HIERONYMUS GALLE THE ELDER (Antwerp 1625 – Antwerp 1699)
Tulips, Roses, Narcissi, Chrysanthemums, Carnations, Orange Blossom, and Irises in a Gilt Urn Upon a Table-Top
oil on canvas
35 x 25 inches (88.9 x 63.5 cm.)
Anonymous sale, Sotheby’s, London, December 9, 2004, lot 152, were purchased by
Private collection, The Netherlands, until the present time
Hieronymus Galle was the son of Elizabeth Classens and Huibrecht Galle, who served as Antwerp’s envoy to the court of Brussels. He began his studies with Abraham Hack in 1636, and joined the Antwerp guild as a master in 1645. He had a nephew called Hieronymus Galle the Younger, who was also an artist in Antwerp. 
Galle specialized in flower paintings, although a few works depicting game and a vanitas are known. His early works consisted of festoons swags, and nosegays often around a cartouche displaying a portrait or painted religious sculpture.  Walther Bernt in his entry on Galle referenced paintings such as ours, stating, “Less often he painted bouquets against a dark grey background: these, with their tasteful composition and colour, are among the best work in Dutch flower painting.” 
This still life comprised of tulips, roses, narcissus, chrysanthemums, carnations, orange blossom, and irises is a spectacular and monumental example of this type. Radially designed, its richness derives from a meticulous arrangement that is compact and colorful. As a number of the flowers in the bouquet bloom at different times of the year, it is possible and common practice among flower still life specialists of the period, that Galle employed individual studies of each bloom upon which to build his composition. The foliage of a citrus tree adds an exotic touch.  It is hardly surprising that it is believed that Jean-Baptiste Monnoyer, whose works are “characterized by the magnificence and brilliance of the colours of his flowers, placed in luxurious vases”, while living in Antwerp was inspired by Galle.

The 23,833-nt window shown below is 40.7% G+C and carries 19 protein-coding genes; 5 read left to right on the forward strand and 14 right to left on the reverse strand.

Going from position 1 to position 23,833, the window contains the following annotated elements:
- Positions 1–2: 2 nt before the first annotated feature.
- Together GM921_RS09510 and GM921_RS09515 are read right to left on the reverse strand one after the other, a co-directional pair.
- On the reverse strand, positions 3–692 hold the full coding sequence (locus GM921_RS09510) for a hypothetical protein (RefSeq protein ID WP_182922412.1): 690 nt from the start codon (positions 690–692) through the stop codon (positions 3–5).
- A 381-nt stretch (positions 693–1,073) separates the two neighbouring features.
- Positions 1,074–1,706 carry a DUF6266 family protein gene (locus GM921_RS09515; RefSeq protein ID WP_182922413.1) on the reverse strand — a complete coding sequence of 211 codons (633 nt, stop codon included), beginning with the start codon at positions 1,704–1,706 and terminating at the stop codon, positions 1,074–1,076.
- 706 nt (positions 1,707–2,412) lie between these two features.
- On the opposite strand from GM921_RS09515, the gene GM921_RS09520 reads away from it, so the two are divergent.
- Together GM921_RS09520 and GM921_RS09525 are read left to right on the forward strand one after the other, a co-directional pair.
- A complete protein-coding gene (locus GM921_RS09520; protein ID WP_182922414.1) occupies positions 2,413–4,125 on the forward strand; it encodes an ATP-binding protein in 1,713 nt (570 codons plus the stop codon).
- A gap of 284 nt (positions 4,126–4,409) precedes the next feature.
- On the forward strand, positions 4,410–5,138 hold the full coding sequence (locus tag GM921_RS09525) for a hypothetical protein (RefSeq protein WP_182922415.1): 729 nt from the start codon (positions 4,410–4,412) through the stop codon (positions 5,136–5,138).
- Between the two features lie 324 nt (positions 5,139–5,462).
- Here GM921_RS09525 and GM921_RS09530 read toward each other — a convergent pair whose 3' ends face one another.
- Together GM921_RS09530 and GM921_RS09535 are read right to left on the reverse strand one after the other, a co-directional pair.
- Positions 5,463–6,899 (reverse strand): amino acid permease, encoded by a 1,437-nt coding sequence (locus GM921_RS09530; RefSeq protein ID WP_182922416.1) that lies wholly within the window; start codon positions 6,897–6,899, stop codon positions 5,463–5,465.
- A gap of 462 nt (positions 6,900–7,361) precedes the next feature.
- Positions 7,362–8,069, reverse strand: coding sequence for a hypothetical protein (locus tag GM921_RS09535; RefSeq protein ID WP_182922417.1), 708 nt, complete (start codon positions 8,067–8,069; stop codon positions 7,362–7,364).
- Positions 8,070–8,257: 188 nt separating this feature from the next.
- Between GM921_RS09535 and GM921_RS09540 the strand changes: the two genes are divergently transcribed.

Galle’s works formed part of the permanent collections of the museums of Antwerp, Bordeaux, Boulogne-sur-mer, Bruges, Brussels, Cambrai, Florence, The Hague, Karlsruhe, Maastricht, Prague, Tourcoing and Valenciennes among others.
We are grateful to Fred G. Meijer for confirming the painting as a work by Hieronymus Galle the Elder.
 Biographical information taken from Dr. Ulrich Thieme and Dr. Felix Becker, “Heironymus Galle I” in Allgemeines Lexikon den Bildenden Künstler, Veb E.A. Seeman Verlag, Leipzig, Volume XIII, 1920, p. 108, and Adriaan van der Willgen and Fred G. Meijer, “Hieronymus (I) Galle” in A Dictionary of Dutch and Flemish Still Life Painters Working in Oils, 1525-1725, Primavera Press, Leiden, 2003, p. 87.
 Abigail D. Newman, “Hieronymus (I) Galle” in Reclaimed, Paintings from the Collection of Jacques Goudstikker, Bruce Museum, Greenwich, Connecticut, Yale University Press, New Haven, 2008, p. 228.
 Walther Bernt, “Hieronymus Galle” in The Netherlandish Painters of the Seventeenth Century, Volume I, Phaidon, New York, 1970, p. 41.
 Abigail D. Newman, op. cit., p. 228.
 “Jean-Baptiste Monnoyer” on Thyssen-Bornemisza Museum website at museothyssen.org/en/thyssen.